Entries in Nutrition Labels (5)


Nutrition Labels on Raw Beef, Poultry Begin Thursday

Daniel Acker/Bloomberg via Getty Images(NEW YORK) -- The nutrition fact labels that you see on almost everything from soup to cookies are now being placed on meat. The new Agriculture Department rules go into effect Thursday, requiring labels on 40 of the most popular cuts of beef and poultry, listing things such as calories, fat and cholesterol.

Tufts University nutrition professor Dr. Alice Lichtenstein says the change is a long time coming. “There were technical difficulties because of the way meat is displayed in packages in the supermarket,” she said.

It's a change that Lichtenstein says will enable shoppers to make informed choices about what they are eating, and “really facilitate cross comparisons and a better understanding of exactly what the information means.”

“I think it's going to allow the consumer at the point of purchase to actually compare the different cuts of meat and make decisions on the basis of, for example, how many calories there are per serving,” she continued.

And that, Lichtenstein says, is a step in the right direction: “Most of the products in supermarkets are labeled. However, there are some major exceptions, one of which is meat -- and this is a good approach to closing the gap.”

Copyright 2012 ABC News Radio


Study: People Prefer Foods Labeled 'Organic'

Jupiterimages/Thinkstock(NEW YORK) -- As consumers, we like to feel good about the food that we purchase, and that’s why we’ll very often gravitate toward products labeled “organic,” even if we have to pay more for them.

A new study by researchers at Cornell University suggests that people perceive foods with an “organic” label as being lower in fat, higher in fiber, and more nutritious overall than their “non-organic” counterparts.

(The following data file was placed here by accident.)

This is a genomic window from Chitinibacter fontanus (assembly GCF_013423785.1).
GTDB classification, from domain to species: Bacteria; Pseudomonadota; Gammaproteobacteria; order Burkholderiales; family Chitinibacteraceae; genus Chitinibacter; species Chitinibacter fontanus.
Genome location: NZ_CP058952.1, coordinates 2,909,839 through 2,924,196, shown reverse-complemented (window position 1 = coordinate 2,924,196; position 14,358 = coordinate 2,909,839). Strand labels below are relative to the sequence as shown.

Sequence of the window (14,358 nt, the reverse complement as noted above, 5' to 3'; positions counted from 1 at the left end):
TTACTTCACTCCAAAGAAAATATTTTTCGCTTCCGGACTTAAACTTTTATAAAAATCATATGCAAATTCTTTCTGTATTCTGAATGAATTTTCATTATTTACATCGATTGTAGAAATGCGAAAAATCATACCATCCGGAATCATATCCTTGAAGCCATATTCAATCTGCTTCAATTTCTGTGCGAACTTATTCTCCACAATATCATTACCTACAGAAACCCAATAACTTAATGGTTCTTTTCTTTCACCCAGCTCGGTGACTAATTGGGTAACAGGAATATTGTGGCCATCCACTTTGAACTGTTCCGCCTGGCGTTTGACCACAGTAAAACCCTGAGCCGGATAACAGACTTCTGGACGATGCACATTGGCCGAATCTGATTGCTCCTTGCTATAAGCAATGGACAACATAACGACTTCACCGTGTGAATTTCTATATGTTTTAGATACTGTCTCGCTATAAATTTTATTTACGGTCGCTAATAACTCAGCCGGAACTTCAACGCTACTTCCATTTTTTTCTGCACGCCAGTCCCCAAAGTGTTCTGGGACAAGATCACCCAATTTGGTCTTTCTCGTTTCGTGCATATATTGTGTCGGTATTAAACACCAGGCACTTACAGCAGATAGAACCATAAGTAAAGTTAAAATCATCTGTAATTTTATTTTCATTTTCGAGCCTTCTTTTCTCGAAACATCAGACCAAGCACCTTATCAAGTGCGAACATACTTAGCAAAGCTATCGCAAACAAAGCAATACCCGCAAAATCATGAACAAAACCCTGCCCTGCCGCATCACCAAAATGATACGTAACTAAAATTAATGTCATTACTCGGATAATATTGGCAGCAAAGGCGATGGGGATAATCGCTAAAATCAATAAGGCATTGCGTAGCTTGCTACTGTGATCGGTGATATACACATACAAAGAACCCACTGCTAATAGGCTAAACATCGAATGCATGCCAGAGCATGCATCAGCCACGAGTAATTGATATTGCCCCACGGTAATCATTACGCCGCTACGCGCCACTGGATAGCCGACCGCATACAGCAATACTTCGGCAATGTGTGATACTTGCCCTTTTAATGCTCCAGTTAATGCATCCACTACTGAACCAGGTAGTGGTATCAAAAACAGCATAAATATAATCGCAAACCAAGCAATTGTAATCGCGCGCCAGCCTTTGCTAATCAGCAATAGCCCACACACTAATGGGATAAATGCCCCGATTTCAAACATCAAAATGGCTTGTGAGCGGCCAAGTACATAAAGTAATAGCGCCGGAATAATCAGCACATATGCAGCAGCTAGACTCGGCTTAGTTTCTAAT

Nearly 150 participants were asked to compare identical foods that were labeled as either “regular” or “organic.” They were instructed to rate the food for different attributes, such as taste and perception of fat.

Preliminary data showed that those surveyed preferred organically-labeled foods for almost all taste characteristics, and also perceived them to be lower in calories. Additionally, participants said they would be willing to pay more for the “organic” foods than the “regular” items.

Low fat nutrition labels and some fast food restaurants that claim to be healthy have in past studies been shown to mislead customers into underestimating a product’s true calorie count, prompting people to overeat and feel less guilty as they do so.

Copyright 2011 ABC News Radio


New 'Nutrition Keys' Coming to Front of Food Packages

Photo Courtesy - Grocery Manufacturers Association/Food Marketing Institute (PHOENIX) -- The leading food manufacturers and retailers in America introduced a new labeling system Monday that will call for the placement of nutrition facts on the front of food items to help consumers make informed decisions when they shop for groceries.

Called Nutrition Keys, the new labels will feature information on calories, saturated fat, sodium and total sugars content on the front of food and beverage products.  The nutrition facts will be easy to read and to the point, and will also feature daily value percentages as recommended by the U.S. government. 

Smaller products, like beverages, may only feature caloric content, while larger items could add “nutrients to encourage” -- potassium, fiber, protein, vitamin A, vitamin C, vitamin D, calcium and iron -- in addition to the four basic icons.

The program is a joint venture between the Grocery Manufacturers Association and the Food Marketing Institute, and was created after first lady Michelle Obama requested it in March of 2010.